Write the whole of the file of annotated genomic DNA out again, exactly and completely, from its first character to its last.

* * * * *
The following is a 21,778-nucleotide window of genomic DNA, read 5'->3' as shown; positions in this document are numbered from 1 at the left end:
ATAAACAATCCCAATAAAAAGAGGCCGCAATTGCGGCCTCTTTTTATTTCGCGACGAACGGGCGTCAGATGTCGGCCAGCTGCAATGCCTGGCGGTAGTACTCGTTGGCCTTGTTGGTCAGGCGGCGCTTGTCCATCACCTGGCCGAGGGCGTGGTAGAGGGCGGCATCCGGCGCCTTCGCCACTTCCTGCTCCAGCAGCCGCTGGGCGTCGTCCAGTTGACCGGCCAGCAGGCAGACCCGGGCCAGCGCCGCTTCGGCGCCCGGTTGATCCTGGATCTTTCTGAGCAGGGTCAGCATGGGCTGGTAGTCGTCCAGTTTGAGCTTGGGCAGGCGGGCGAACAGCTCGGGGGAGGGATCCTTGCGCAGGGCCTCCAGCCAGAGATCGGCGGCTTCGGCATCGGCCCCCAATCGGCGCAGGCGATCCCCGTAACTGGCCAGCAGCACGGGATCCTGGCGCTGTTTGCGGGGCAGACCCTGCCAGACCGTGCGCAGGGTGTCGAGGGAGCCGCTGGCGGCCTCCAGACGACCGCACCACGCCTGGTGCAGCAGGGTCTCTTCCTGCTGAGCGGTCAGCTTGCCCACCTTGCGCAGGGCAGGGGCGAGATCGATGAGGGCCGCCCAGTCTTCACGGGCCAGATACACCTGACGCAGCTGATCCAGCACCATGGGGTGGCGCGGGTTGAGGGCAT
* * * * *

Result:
The following is a 21,778-nucleotide window of genomic DNA, read 5'->3' as shown; positions in this document are numbered from 1 at the left end:
ATAAACAATCCCAATAAAAAGAGGCCGCAATTGCGGCCTCTTTTTATTTCGCGACGAACGGGCGTCAGATGTCGGCCAGCTGCAATGCCTGGCGGTAGTACTCGTTGGCCTTGTTGGTCAGGCGGCGCTTGTCCATCACCTGGCCGAGGGCGTGGTAGAGGGCGGCATCCGGCGCCTTCGCCACTTCCTGCTCCAGCAGCCGCTGGGCGTCGTCCAGTTGACCGGCCAGCAGGCAGACCCGGGCCAGCGCCGCTTCGGCGCCCGGTTGATCCTGGATCTTTCTGAGCAGGGTCAGCATGGGCTGGTAGTCGTCCAGTTTGAGCTTGGGCAGGCGGGCGAACAGCTCGGGGGAGGGATCCTTGCGCAGGGCCTCCAGCCAGAGATCGGCGGCTTCGGCATCGGCCCCCAATCGGCGCAGGCGATCCCCGTAACTGGCCAGCAGCACGGGATCCTGGCGCTGTTTGCGGGGCAGACCCTGCCAGACCGTGCGCAGGGTGTCGAGGGAGCCGCTGGCGGCCTCCAGACGACCGCACCACGCCTGGTGCAGCAGGGTCTCTTCCTGCTGAGCGGTCAGCTTGCCCACCTTGCGCAGGGCAGGGGCGAGATCGATGAGGGCCGCCCAGTCTTCACGGGCCAGATACACCTGACGCAGCTGATCCAGCACCATGGGGTGGCGCGGGTTGAGGGCAT